No childcare and a baby at home. Remote working and reduced hours. How can we get that balance of feeling like a good parent whilst still adding value to our work?
Everybody deals with situations differently and as we hear a range life stories every day, everybody’s situation is different. Personally, across my career I’ve always had quite a significant proportion of my role based from home. Remote working isn’t therefore new to me so from that perspective the lockdown has been pretty much business as usual.
My initial challenge has been not having children of school age, but an 11-month-old who requires around the clock care. I can’t give him work to do, pop him in front of a movie or set him up outside to play (and I appreciate it’s not quite that straightforward!). He depends on his father and I every moment of every day. Having returned to the business from my maternity leave early, initially on a part-time basis, I had childcare arranged for those days. Having lost that childcare completely, as many have, we were left with an overnight conundrum of just how do we physically both work and care for our baby?
Thankfully, both Berwick Partners and my partner’s employer have been supportive in switching our working days to allow us both to find a working pattern where we can dedicate ourselves to our roles. The greater challenge, for me, has been feeling like I need to deliver as much as everyone else is who is full-time. Whilst this is, I’m sure, an ongoing conundrum faced by others who work part-time, the lockdown runs a risk of driving such self-pressure and anxiety further. The focus and emphasis on other areas of our remit have come to the fore and I dare say we are even busier than we were. Despite the slow-down of our industries, the vast majority of people in my network are telling me just how manic they are every day;
Give yourself a break
With business leaders switching their focus during this time to ensure the cogs continue to turn, there has been a change in the types of work and number of requests employees are getting. For your own mental well-being, you have to re-frame the conundrum of ‘how do I do as much as everyone else’ and quite quickly realise, you just can’t. Nobody can physically produce the same amount of work in part-time hours that a counterpart can do full-time.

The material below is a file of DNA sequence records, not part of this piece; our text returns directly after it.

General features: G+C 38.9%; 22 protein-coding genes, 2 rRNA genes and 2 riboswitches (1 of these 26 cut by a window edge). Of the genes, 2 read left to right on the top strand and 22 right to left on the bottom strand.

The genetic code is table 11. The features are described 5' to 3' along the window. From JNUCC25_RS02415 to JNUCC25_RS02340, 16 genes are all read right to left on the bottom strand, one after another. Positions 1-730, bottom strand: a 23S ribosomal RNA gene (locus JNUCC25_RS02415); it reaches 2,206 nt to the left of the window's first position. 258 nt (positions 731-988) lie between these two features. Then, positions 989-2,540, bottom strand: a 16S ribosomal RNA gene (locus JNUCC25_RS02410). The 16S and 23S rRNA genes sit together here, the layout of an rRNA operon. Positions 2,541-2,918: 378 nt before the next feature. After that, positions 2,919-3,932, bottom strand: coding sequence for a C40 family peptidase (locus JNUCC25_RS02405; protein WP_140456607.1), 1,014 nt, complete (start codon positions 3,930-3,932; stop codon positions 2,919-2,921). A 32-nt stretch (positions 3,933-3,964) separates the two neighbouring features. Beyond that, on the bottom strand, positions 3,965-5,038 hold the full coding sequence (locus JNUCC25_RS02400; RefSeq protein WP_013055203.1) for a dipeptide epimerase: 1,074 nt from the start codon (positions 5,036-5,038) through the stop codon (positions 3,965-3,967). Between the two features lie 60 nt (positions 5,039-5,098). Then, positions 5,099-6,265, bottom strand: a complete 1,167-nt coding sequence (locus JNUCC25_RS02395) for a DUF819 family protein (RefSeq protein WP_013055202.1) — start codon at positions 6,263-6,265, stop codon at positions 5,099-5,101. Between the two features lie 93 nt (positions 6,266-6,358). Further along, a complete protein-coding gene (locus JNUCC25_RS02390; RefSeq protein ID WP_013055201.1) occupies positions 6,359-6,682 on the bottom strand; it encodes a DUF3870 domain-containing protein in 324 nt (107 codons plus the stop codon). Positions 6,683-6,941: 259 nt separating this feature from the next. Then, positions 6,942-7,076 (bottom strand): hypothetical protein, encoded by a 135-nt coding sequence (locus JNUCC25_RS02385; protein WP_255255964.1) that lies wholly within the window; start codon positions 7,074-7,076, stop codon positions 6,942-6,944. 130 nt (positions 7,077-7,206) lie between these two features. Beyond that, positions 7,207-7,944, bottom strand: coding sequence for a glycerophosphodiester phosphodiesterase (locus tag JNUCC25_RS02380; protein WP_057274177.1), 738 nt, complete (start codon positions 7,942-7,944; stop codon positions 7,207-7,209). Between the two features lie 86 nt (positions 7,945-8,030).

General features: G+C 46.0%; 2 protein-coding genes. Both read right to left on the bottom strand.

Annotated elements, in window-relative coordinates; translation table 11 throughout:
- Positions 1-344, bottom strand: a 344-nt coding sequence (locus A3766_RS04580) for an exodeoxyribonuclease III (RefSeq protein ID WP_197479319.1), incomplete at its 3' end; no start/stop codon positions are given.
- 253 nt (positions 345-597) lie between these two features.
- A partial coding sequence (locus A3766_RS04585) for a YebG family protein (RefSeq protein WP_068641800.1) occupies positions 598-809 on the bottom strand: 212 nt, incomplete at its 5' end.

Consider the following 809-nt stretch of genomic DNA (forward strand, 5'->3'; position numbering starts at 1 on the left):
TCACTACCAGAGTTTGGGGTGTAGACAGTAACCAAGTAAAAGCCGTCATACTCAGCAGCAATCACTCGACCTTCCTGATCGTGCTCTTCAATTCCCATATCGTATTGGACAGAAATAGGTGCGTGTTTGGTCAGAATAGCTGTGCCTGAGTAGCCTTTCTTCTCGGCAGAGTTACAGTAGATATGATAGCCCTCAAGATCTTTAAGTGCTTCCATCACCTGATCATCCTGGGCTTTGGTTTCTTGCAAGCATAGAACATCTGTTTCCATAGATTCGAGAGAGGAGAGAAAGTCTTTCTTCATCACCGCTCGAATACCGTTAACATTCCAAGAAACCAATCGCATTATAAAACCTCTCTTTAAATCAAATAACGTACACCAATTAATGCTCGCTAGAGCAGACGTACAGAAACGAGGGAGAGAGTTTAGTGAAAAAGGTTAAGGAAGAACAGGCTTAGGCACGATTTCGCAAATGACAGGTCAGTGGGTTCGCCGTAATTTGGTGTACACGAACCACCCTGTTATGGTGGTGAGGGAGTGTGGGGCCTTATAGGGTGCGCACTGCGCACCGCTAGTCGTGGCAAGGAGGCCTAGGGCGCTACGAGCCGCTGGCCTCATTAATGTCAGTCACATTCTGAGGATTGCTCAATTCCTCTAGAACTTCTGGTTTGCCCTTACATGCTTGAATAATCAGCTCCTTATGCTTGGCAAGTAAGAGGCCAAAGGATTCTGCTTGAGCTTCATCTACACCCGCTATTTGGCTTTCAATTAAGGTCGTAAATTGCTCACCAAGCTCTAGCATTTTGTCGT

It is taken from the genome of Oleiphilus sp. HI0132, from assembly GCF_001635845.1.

As we’re not sharing a workspace anymore, it is easy for our peers and managers to lose sight of each others workload. Without the wider daily context, we can normally gain from our colleagues, every request can feel like a priority. Per my above realisation, you have to be selfish with your time, figure out the real priorities and apply yourself to those.
Flexibility – and not your downward dog!
Neither businesses nor us as employees have experienced such a freeze in our daily lives before. Nobody has the answers, this is unchartered territory for all. It is absolutely fair for all parties to demonstrate flexibility to do the best we can together. Whether that’s amending your working days or hours, to amending our remits in line with new shorter-term objectives whilst we all weather the storm. Think what you can do and communicate, letting others know what is feasible.
I find making sure people are aware of my working pattern (which is different each week) is important in delivering what I can with my immediate team and being a reliable team member.
Rather than having my colleagues wonder if I can or can’t contribute, I prefer to remind my team members (numerous times if needed) if something isn’t feasible, but equally, what is.
Humility goes a long way in pressured and emotional times, this being no exception. I can thankfully say everyone I’ve spoken to in both a professional and personal capacity have been understanding and flexible. We all need to approach one another with this mindset. A reminder that everyone is in a different situation which we can’t be expected to know the detail of, but, we can and should still empathise.
Categories: Consumer & FMCG Recruitment